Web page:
Arnold’s treason would be a gift to any director, but I’d love to see the Australian-born Bruce Beresford take this on. His acclaimed Boer War drama Breaker Morant (1980) was beautifully paced, with a wonderfully convincing sense of time and place. A decade later, the same unflinching authenticity characterised Black Robe, about the Jesuit missionaries among the warring First Nations of New France. More recently, his TV mini-series Bonnie and Clyde (2013), was no less atmospheric. I’ve no doubt that Mr Beresford would transform Turncoat into a memorable movie. And if he needs a historical consultant, I might just be available….
Visit Stephen Brumwell's website.

--Marshal Zeringue

Friday, June 8, 2018

Jenna Blum's "The Lost Family"

Jenna Blum is the New York Times and number one international bestselling author of the novels Those Who Save Us and The Stormchasers. She was also voted one of the favorite contemporary women writers by readers.

Here Blum dreamcasts an adaptation of her new novel, The Lost Family:
When I’m writing a novel, I often play “the casting game,” choosing the actors who will play them in the movie version. Psychologists would call this “positive ideation”—what writer doesn’t want her book made into a movie?—and it’s a great way to get through writer’s block.

For my first novel, Those Who Save Us, which is about a German woman who becomes the mistress of an SS officer to save herself and her little daughter during the war, I was so adamant that the Nazi be played by Alec Baldwin that I developed a little bit of an Alec….obsession. Friends called me while I was writing to say, Hunt For Red October is on TV!” I had photos of Alec in my writing notebook. I even stalked, ahem, went to meet him when he had a signing at Borders in downtown Boston for a book he’d just put out about dads’ right during divorce. The result of this meeting got written up in the Boston Globe.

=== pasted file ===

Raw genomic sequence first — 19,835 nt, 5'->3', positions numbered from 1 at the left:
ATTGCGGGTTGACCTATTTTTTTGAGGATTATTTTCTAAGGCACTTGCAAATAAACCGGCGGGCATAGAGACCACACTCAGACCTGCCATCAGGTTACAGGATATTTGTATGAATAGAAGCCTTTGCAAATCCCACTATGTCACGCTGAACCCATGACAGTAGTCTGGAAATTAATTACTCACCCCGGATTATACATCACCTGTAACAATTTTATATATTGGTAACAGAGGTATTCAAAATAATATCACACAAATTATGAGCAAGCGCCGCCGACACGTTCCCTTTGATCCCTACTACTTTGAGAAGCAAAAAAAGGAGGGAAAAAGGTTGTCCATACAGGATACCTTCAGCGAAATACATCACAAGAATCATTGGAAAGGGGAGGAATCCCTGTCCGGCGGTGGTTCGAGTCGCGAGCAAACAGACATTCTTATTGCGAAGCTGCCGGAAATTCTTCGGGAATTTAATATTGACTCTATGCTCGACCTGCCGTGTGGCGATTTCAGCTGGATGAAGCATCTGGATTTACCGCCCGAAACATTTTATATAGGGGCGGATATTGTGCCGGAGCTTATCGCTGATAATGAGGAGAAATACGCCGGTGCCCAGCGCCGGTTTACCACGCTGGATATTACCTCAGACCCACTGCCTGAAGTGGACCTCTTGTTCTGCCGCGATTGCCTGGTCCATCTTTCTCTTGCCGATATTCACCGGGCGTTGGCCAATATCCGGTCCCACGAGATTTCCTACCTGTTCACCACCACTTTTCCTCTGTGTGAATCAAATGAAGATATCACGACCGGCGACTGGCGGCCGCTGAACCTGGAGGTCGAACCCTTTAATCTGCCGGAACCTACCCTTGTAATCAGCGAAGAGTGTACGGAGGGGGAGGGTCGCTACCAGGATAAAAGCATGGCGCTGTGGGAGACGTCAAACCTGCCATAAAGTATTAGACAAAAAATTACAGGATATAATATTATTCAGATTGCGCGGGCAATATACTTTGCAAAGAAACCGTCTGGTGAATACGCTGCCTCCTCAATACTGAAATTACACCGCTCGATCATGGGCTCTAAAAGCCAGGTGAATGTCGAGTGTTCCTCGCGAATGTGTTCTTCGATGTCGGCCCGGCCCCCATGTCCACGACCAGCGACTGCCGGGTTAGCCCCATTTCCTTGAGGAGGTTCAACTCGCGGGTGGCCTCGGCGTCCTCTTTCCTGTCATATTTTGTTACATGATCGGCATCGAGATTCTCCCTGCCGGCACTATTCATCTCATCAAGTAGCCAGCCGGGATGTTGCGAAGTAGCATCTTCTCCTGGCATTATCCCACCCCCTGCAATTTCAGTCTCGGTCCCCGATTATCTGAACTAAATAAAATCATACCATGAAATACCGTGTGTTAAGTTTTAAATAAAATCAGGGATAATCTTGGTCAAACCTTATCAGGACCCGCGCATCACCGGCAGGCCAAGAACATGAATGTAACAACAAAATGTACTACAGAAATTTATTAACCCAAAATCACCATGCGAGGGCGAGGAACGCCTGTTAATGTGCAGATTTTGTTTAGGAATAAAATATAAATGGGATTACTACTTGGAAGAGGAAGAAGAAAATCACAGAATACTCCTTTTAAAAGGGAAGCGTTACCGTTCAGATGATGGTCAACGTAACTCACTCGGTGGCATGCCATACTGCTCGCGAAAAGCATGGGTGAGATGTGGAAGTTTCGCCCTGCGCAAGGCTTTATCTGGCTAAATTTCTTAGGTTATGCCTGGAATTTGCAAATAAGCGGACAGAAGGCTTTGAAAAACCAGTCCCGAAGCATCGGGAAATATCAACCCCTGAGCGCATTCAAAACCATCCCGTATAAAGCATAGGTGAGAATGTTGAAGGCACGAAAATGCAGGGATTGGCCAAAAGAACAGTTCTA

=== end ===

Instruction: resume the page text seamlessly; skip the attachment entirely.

For my third novel, The Lost Family, I played a similar game. The hero, Peter, is a movie-star handsome fellow who’s emotionally locked down by trauma, so I thought Jon Hamm (with a blond dye job) would be a good fit. June, Peter’s supermodel wife, could be Charlize Theron. And their daughter, Elsbeth, whose starring role in the novel takes place in the 80s, when she’s 15….who would play Elsbeth?

This is the most fun part of the casting game: when readers join in. If you’ve read The Lost Family, who would be your pick for Elsbeth? Julian? (I want to put James Franco in a time machine and de-age him 20 years for Julian.) Please write in and let me know! And thanks for reading.
Visit Jenna Blum's website.

--Marshal Zeringue

Wednesday, June 6, 2018

Emily Devenport's "Medusa Uploaded"

Emily Devenport has written several novels under various pseudonyms including one which was a finalist for the Philip K. Dick award. She currently studies Geology and works as a volunteer at the Desert Botanical Garden in Phoenix.

Here Devenport dreamcasts an adaptation of her new novel, Medusa Uploaded:
I love movies. I'm not one of those writers who worries that a movie will ruin her story. I often think about actors and actresses (sometimes also politicians and other public figures) when I'm writing. And if you've read Medusa Uploaded you will have noticed that I also tend to think about film scores.